THE AMERICAN FLAG: The heaviest burden GOP candidates for the House and Senate will bear this fall will be the idea that Democrats are vulnerable for voting against a constitutional amendment to burn the American flag. It's a losing issue for Republicans because it is anti-democratic. Flag burning is a moderate, non-violent form of political protest. Yes, the first impulse of Americans is to feel negative toward those, including Democrats, who won't protect the flag. The second rational reflection, though, is to feel negative toward snarling, right-wing Republicans who have so little appreciation of democracy that they would deny their fellow citizens this moderate, non-violent form of political protest (inviting them to use bombs to express themselves.) Nelson Mandela was correct in pointing out to President Bush Monday that he cannot renounce violence unless he has adequate non-violent means of political expression. Remember: "Taxation without representation is tyranny," and "Give me liberty or give me death." A big part of the problem is that House Minority Whip Newt Gingrich, who is out selling this losing flag issue to innocent GOP candidates, still thinks George Bush won in 1988 with issues like Willie Horton and the pledge of allegiance, not economic growth.

CANADA: At some point a referendum of the people of Quebec will decide oft going it alone or staying in the federation without "distinct society" status. If the many distinct societies of Europe can move toward political integration, there's no practical reason why Canada has to blow apart. A major source of irritation in Quebec is the deflationary monetary policy of the Bank of Canada. John Crowe, head of the central bank, has been willing to keep unemployment and personal bankruptcies high with his deflation policy, in the name of fighting inflation. Mulroney and Finance Minister Michael Wilson have supported Crowe. The French have no tradition of using deflation as a policy tool. It is part of British tradition, though, following the Napoleonic War and World War I. Quebec would clearly be better off without this economic mismanagement, as would all of Canada. I've recommended to the Mulroney government in Ottawa, in order to remove this unnecessary irritation to Quebecers, that Crowe be persuaded to resign, and be replaced with someone from the French community. It is hard to hold together federations of disparate cultures, whether in Canada or the USSR, when the money is being mismanaged.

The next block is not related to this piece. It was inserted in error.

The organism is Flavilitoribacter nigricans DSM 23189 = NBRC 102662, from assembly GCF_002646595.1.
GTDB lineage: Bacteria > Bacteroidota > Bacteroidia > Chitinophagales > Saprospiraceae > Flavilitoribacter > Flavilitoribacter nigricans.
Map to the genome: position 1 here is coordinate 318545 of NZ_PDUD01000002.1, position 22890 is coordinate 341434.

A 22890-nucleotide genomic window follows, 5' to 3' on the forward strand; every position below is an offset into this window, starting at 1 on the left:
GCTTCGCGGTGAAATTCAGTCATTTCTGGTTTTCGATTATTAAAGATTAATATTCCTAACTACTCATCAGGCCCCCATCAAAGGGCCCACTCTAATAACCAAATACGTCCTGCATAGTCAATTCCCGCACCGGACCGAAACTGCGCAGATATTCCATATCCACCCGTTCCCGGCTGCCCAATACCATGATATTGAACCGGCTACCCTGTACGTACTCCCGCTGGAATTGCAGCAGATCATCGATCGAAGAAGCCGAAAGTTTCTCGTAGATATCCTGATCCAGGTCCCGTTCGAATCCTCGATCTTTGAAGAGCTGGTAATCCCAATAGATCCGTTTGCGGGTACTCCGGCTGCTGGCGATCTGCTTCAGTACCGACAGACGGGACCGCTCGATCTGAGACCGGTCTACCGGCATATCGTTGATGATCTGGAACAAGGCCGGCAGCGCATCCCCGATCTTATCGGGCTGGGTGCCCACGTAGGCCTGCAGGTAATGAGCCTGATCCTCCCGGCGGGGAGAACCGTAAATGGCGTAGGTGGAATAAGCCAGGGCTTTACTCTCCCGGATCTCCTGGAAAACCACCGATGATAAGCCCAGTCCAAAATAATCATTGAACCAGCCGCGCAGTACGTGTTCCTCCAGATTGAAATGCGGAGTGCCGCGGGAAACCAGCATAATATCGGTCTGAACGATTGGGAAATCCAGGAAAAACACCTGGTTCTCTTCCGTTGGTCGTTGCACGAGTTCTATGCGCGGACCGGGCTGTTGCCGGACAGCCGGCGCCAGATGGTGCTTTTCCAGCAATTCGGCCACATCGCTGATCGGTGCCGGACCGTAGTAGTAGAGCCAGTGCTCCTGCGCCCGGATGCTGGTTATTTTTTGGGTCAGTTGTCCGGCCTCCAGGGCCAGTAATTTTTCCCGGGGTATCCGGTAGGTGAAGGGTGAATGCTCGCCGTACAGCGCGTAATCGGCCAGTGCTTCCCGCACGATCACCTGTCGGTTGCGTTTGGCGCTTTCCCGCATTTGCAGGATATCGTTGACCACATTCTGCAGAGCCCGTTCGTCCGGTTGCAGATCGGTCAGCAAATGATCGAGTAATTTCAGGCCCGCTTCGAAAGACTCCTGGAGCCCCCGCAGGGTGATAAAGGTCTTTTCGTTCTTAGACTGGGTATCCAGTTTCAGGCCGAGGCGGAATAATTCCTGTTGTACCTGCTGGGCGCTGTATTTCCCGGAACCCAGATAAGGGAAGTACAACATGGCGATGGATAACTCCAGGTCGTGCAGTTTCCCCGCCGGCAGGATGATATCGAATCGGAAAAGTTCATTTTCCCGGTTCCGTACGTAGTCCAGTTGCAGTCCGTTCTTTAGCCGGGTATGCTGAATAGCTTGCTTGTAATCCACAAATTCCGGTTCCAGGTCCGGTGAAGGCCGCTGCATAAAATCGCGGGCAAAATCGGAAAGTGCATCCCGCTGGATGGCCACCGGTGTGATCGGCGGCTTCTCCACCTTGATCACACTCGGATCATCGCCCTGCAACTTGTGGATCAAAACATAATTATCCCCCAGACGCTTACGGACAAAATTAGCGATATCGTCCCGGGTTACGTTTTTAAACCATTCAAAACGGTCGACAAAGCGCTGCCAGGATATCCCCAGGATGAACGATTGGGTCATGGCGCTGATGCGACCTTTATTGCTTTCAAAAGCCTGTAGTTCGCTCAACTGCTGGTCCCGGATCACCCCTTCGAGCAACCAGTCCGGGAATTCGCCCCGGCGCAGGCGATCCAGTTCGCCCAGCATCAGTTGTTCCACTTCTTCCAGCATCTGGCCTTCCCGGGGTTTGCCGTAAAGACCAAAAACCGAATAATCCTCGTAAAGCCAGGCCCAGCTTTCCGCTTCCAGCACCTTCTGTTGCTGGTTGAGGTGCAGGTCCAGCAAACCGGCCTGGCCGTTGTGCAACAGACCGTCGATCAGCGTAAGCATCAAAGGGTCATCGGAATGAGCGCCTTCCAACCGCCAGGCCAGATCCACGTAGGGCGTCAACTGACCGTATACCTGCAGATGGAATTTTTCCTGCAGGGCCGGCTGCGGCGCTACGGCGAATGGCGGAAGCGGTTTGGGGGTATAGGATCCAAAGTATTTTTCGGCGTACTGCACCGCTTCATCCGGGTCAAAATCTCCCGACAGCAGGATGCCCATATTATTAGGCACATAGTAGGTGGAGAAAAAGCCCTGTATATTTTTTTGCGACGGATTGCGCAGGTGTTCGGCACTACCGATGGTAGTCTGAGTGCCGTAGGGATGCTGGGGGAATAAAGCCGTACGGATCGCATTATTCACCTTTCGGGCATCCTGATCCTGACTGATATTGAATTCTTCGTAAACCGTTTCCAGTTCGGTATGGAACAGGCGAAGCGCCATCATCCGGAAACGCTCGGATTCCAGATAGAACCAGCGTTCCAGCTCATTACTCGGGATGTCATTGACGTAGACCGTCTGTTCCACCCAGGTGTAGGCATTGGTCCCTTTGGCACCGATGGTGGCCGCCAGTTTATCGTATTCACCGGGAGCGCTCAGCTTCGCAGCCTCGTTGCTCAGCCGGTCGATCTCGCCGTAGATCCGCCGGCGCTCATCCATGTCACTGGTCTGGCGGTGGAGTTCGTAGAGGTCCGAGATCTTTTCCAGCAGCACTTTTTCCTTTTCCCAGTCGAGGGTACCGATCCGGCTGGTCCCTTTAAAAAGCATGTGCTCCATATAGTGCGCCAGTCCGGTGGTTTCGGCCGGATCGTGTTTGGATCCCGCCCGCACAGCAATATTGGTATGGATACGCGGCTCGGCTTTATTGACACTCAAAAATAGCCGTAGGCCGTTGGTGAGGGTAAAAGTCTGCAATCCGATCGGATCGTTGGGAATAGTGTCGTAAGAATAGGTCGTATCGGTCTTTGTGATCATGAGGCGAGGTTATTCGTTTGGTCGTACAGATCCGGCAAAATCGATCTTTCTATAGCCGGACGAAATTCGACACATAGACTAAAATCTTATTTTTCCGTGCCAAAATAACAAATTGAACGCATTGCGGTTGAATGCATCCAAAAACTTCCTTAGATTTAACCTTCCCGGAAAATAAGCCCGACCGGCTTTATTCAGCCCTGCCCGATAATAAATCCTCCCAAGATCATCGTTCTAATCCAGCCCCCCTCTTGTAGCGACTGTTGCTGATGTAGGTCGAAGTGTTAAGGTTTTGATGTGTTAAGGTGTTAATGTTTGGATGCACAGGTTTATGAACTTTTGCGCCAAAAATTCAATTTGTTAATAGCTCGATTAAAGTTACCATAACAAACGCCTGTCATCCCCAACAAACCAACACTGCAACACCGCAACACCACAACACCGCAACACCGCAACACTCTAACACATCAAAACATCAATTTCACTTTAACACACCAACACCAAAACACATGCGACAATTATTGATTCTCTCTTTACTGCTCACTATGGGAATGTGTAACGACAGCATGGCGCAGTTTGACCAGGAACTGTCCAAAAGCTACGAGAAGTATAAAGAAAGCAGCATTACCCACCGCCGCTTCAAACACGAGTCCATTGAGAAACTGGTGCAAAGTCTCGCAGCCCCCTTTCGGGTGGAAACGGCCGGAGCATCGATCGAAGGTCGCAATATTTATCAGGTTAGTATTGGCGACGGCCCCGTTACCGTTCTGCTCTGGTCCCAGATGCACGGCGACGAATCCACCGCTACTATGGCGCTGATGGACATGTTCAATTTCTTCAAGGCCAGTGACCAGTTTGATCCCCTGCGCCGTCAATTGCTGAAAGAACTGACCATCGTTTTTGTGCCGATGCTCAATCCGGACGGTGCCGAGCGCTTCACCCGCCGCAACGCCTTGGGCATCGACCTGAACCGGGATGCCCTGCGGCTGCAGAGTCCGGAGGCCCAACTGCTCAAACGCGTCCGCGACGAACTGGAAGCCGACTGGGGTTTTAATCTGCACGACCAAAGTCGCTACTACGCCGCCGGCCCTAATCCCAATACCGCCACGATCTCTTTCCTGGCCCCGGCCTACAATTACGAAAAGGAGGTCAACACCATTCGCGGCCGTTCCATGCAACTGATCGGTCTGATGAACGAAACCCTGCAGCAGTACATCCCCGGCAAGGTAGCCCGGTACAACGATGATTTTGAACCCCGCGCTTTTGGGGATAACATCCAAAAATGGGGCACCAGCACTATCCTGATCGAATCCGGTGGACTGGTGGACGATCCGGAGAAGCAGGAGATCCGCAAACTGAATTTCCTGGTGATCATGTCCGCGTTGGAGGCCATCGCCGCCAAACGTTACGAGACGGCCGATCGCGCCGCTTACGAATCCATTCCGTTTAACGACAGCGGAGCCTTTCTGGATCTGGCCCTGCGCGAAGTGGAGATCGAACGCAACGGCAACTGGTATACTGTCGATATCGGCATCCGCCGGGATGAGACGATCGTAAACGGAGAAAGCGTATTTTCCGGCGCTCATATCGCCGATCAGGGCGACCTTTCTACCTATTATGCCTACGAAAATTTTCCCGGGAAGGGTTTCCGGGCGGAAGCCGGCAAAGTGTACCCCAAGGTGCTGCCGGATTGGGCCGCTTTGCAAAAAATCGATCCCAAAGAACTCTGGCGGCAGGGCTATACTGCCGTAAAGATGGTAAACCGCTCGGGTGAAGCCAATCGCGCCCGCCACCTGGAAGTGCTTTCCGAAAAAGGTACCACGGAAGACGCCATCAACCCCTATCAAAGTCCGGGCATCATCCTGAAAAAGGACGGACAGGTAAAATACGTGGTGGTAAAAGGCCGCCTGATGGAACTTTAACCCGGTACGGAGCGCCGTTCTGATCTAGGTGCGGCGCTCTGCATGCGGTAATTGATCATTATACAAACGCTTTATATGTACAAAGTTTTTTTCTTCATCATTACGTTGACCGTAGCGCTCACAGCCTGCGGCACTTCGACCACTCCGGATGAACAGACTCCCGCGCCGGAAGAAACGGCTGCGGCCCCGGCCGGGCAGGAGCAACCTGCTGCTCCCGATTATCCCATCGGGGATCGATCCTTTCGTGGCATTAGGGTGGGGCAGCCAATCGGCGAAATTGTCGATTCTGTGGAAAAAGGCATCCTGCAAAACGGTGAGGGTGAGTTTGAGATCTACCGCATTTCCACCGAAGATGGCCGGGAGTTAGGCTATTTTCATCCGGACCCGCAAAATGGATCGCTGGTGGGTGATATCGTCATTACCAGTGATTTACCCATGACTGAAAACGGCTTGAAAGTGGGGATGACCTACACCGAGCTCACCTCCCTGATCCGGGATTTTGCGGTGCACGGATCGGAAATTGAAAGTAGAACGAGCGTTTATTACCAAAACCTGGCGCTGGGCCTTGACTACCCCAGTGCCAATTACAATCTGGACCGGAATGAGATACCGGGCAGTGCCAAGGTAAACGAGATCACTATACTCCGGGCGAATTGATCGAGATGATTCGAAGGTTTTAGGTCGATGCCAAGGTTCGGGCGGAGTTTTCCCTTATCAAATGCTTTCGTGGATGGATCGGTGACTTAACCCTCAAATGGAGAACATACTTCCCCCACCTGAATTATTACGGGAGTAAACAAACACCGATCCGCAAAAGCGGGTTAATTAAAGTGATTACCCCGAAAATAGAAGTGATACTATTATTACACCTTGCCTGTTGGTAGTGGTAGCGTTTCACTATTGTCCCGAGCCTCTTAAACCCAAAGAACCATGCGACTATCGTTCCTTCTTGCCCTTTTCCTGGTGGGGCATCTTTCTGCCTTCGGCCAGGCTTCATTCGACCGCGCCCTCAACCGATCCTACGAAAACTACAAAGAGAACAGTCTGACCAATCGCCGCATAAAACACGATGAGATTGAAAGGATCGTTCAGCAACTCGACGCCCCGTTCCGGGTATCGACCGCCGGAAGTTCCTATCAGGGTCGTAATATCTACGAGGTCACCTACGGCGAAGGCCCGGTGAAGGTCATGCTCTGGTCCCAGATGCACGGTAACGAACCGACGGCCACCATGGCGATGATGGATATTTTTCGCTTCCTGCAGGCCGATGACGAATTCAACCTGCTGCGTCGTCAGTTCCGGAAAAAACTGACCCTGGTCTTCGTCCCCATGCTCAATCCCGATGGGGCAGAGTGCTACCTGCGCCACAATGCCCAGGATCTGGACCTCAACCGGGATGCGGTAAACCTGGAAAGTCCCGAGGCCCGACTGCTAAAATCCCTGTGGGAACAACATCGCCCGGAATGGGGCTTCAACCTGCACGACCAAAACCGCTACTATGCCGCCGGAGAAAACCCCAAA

JAPAN: The Nikkei Dow took a big hit Monday, tumbling almost 600 points, and it was not hard to find out why. The Kyodo News Service informs us that "A panel of tax advisers to the prime minister outlined basic quidelines for a sweeping review of land taxation as a step toward halting the land price spiral." The panel proposed "a new national tax on corporate land holdings while recommending heavier taxes on idle or less-used land." The proposals grow out of the Structural Impediments Initiative talks (SII), which resumed Monday between U.S. and Japanese officials in Tokyo. The U.S. team argues that it is hard for foreign investment to gain a footing in Japan because land prices are so high. Of course, the mature Japanese companies own much of the commercial real estate, carrying it on their books at cost, while it is capitalized in the value of their shares. (This is a big reason the p-e ratios on the Tokyo stock exchange are so high.) It makes sense for Japan to begin the process of withdrawing subsidies to its rice farmers, allowing the importation of foreign rice. Taxing commercial real estate to bring down its price makes no sense at all. It certainly wouldn't make it any cheaper for a foreign investor to buy heavily taxed land. The sooner U.S. trade negotiators get out of Japan, the more comfortable we will feel with any investments there.